Catalog JBScreen Family - JBScreen PentaerythritolJBScreen Family - JBScreen Pentaerythritol
 
 
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JBScreen Classic   |   JBScreen Basic   |   JBScreen Membrane   |   JBScreen Kinase   |   JBScreen Nuc-Pro   |   JBScreen PEG/Salt   |   JBScreen Pentaerythritol   |   JBScreen PACT++   |   JBScreen JCSG++   |   Pi-minimal Screen   |   Pi-PEG Screen   |   JBScreen Wizard
 
JBScreen bulk & HTS

JBScreen Pentaerythritol has been designed for efficient crystallization screening of biological macromolecules based on pentaerythritol polymers as precipitants. The screen was developed by Ulrike Demmer from the Max-Planck-Institute for Biophysics in Frankfurt.

The choice of a suitable precipitant is of crucial importance for the crystallization of proteins. JBScreen Pentaerythritol utilizes two novel precipitating agents, i.e. pentaerythritol propoxylate and pentaerythritol ethoxylate. Both are branched polymers containing a pentaerythritol backbone. Thus they differ from more traditional precipitants like MPD and PEG’s in size and nature.

In addition, pentaerythritol polymers function as cryoprotectants. Protein crystals grown in high concentrations of these precipitants can be frozen directly from the crystallization drop. The successful application of pentaerythritol polymers to yield protein crystals was first described by Gulick et al. [1]. Now this class of precipitants has been used for membrane crystallization, too. The X-ray structure of cbb3 Cytochrome Oxidase was recently published in Science [2]. Crystals of this proton pumping membrane protein were successfully grown using pentaerythritol ethoxylate as precipitation agent.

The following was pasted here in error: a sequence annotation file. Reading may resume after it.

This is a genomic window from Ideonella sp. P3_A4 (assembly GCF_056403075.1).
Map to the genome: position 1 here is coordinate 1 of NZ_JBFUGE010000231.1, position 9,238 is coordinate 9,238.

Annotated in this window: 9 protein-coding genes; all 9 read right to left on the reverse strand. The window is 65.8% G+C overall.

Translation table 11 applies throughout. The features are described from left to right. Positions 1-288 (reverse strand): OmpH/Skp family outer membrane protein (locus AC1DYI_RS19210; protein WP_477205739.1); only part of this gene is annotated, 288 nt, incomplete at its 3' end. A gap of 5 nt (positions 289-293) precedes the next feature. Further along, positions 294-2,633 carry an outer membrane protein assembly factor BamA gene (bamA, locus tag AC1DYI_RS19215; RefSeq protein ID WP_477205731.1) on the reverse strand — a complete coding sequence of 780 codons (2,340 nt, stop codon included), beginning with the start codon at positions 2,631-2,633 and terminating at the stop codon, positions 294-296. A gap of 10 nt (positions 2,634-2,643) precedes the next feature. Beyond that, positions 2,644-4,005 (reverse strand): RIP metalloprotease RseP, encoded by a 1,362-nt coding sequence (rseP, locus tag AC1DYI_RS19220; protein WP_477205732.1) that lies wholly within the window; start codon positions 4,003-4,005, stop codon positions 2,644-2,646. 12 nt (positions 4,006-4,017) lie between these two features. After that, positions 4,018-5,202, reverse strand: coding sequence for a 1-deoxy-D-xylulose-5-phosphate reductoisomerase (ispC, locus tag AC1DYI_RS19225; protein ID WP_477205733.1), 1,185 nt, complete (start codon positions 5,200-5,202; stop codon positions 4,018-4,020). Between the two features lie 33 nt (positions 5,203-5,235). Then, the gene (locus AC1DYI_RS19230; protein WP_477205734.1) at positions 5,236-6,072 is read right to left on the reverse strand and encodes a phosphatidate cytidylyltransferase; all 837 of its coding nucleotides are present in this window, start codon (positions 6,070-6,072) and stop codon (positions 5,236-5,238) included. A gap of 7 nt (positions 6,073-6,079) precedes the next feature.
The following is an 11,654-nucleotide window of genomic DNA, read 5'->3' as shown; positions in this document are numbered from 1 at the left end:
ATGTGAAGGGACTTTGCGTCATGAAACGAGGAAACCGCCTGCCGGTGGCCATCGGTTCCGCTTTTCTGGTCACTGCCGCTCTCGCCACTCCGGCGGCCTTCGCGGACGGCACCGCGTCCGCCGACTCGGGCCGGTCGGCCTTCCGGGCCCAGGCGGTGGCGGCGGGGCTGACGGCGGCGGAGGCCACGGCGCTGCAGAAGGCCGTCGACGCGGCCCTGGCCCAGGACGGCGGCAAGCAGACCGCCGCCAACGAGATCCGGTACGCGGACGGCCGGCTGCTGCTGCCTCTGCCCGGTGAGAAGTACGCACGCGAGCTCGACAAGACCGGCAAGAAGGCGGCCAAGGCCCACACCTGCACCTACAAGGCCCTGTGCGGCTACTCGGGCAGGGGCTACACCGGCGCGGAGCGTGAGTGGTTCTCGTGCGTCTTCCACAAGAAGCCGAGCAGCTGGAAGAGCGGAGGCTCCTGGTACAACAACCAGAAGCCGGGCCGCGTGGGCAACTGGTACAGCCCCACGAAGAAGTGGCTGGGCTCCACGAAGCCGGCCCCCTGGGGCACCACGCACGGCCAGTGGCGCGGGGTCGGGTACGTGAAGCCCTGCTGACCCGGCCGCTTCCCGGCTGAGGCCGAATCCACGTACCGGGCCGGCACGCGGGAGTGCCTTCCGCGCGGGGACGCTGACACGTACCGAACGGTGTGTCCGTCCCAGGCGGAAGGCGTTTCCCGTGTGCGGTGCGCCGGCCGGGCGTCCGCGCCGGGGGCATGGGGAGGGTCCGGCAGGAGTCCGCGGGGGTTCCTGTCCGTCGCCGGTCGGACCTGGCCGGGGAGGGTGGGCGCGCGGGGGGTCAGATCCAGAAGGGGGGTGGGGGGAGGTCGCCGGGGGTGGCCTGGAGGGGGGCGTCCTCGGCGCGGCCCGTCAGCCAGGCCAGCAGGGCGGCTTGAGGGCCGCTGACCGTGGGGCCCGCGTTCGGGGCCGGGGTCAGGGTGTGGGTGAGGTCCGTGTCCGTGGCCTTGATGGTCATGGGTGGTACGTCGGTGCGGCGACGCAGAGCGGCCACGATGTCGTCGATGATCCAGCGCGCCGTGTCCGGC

JBScreen Pentaerythritol comprises of 96 unique conditions, based on 4 different pentaerythritol polymers as precipitating agent:
  • Pentaerythritol propoxylate 426 (5/4 PO/OH)
  • Pentaerythritol propoxylate 629 (17/8 PO/OH)
  • Pentaerythritol ethoxylate 270 (3/4 EO/OH)
  • Pentaerythritol ethoxylate 797 (15/4 EO/OH)
The 4 polymers are arranged to a grid screen, thus allowing screening i) of three different precipitant concentrations, ii) four different pH values and iii) with and without the addition of salts, i.e. magnesium chloride, ammonium sulfate, potassium chloride.
The advantage of JBScreen Pentaerythritol not only lies in the novel 96 conditions but also in the systematic arrangement of the unique reagents, which enables the user to compare individual conditions directly. Even if initial screening may not always yield crystals, valuable information about the protein under investigation can be obtained from the scoring sheet.
 


Individual Conditions of all screens are available in 10 ml as well as 100 ml volumes. Please follow this link.
 
 
 
 
 

Product Cat. No. Amount Price (EUR) Buy / Note Downloads
JBScreen Pentaerythritol 1
(PEP 426 based)
CS-191 24 solutions
(10 ml each)
150,00    Add this product to your notepad      
JBScreen Pentaerythritol 2
(PEP 629 based)
CS-192 24 solutions
(10 ml each)
150,00    Add this product to your notepad      
JBScreen Pentaerythritol 3
(PEE 270 based)
CS-193 24 solutions
(10 ml each)
150,00    Add this product to your notepad      
JBScreen Pentaerythritol 4
(PEE 797 based)
CS-194 24 solutions
(10 ml each)
150,00    Add this product to your notepad      
JBScreen Pentaerythritol 1 - 4 CS-195 4 Kits 450,00    Add this product to your notepad
JBScreen Pentaerythritol HTS CS-210L 96 solutions
(1,7 ml each)
225,00    Add this product to your notepad      

References

[1] Gulick et al. (2002) Pentaerythritol propoxylate: a new crystallization agent and cryoprotectant induces crystal growth of 2-methylcitrate dehydratase. Acta Cryst. D58:306.
[2] Buschmann et al. (2010) The Structure of cbb3 Cytochrome Oxidase Provides Insights into Proton Pumping. Science 329:327.

 

Selected Literature Citations of JBScreen Pentaerythritol

  • Rekittke et al. (2012) Structure of the GcpE (IspG)–MEcPP complex from Thermus thermophilus. FEBS Letters 586(19):3452.
  • Fislage et al. (2011) Crystallization and preliminary X-ray crystallographic analysis of putative tRNA-modification enzymes from Pyrococcus furiosus and Thermus thermophilus. Acta Cryst. F 67(2):1432.
 


Please contact xtals@jenabioscience.com with questions or inquiries.